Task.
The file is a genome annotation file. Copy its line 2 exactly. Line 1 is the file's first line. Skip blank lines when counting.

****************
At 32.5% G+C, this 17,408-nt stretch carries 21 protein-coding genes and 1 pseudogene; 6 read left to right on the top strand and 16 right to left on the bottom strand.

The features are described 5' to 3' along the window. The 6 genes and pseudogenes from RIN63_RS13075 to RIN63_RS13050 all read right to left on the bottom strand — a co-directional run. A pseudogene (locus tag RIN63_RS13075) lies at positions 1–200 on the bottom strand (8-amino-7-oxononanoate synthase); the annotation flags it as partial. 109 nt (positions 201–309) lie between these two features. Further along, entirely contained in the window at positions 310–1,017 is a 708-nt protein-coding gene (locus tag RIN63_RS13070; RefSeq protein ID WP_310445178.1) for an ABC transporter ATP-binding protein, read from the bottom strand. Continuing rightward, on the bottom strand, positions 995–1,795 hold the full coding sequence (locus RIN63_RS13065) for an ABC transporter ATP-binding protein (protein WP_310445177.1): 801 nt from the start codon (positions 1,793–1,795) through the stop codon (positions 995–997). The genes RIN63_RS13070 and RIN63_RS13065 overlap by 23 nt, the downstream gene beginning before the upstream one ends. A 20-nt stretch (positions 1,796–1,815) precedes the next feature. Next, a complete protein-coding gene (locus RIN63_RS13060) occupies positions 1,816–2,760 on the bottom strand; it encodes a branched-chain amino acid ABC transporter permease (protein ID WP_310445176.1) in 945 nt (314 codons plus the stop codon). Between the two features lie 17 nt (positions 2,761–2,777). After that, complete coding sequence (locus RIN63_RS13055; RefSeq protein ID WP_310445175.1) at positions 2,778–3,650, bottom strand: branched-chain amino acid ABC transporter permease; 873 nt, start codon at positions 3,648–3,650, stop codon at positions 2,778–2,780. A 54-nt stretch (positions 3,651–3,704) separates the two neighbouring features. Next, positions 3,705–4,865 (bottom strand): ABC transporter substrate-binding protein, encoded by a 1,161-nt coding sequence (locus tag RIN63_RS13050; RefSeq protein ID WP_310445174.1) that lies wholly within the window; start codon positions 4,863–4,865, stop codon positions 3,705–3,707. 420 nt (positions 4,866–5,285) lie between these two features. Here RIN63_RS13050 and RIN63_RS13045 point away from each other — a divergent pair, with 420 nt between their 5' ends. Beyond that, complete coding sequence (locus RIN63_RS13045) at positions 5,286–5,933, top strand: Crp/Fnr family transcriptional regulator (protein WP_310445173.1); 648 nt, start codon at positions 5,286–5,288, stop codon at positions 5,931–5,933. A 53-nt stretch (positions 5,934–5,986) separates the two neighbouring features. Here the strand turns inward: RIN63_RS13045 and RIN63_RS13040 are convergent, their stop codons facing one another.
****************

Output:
The features are described 5' to 3' along the window. The 6 genes and pseudogenes from RIN63_RS13075 to RIN63_RS13050 all read right to left on the bottom strand — a co-directional run. A pseudogene (locus tag RIN63_RS13075) lies at positions 1–200 on the bottom strand (8-amino-7-oxononanoate synthase); the annotation flags it as partial. 109 nt (positions 201–309) lie between these two features. Further along, entirely contained in the window at positions 310–1,017 is a 708-nt protein-coding gene (locus tag RIN63_RS13070; RefSeq protein ID WP_310445178.1) for an ABC transporter ATP-binding protein, read from the bottom strand. Continuing rightward, on the bottom strand, positions 995–1,795 hold the full coding sequence (locus RIN63_RS13065) for an ABC transporter ATP-binding protein (protein WP_310445177.1): 801 nt from the start codon (positions 1,793–1,795) through the stop codon (positions 995–997). The genes RIN63_RS13070 and RIN63_RS13065 overlap by 23 nt, the downstream gene beginning before the upstream one ends. A 20-nt stretch (positions 1,796–1,815) precedes the next feature. Next, a complete protein-coding gene (locus RIN63_RS13060) occupies positions 1,816–2,760 on the bottom strand; it encodes a branched-chain amino acid ABC transporter permease (protein ID WP_310445176.1) in 945 nt (314 codons plus the stop codon). Between the two features lie 17 nt (positions 2,761–2,777). After that, complete coding sequence (locus RIN63_RS13055; RefSeq protein ID WP_310445175.1) at positions 2,778–3,650, bottom strand: branched-chain amino acid ABC transporter permease; 873 nt, start codon at positions 3,648–3,650, stop codon at positions 2,778–2,780. A 54-nt stretch (positions 3,651–3,704) separates the two neighbouring features. Next, positions 3,705–4,865 (bottom strand): ABC transporter substrate-binding protein, encoded by a 1,161-nt coding sequence (locus tag RIN63_RS13050; RefSeq protein ID WP_310445174.1) that lies wholly within the window; start codon positions 4,863–4,865, stop codon positions 3,705–3,707. 420 nt (positions 4,866–5,285) lie between these two features. Here RIN63_RS13050 and RIN63_RS13045 point away from each other — a divergent pair, with 420 nt between their 5' ends. Beyond that, complete coding sequence (locus RIN63_RS13045) at positions 5,286–5,933, top strand: Crp/Fnr family transcriptional regulator (protein WP_310445173.1); 648 nt, start codon at positions 5,286–5,288, stop codon at positions 5,931–5,933. A 53-nt stretch (positions 5,934–5,986) separates the two neighbouring features. Here the strand turns inward: RIN63_RS13045 and RIN63_RS13040 are convergent, their stop codons facing one another.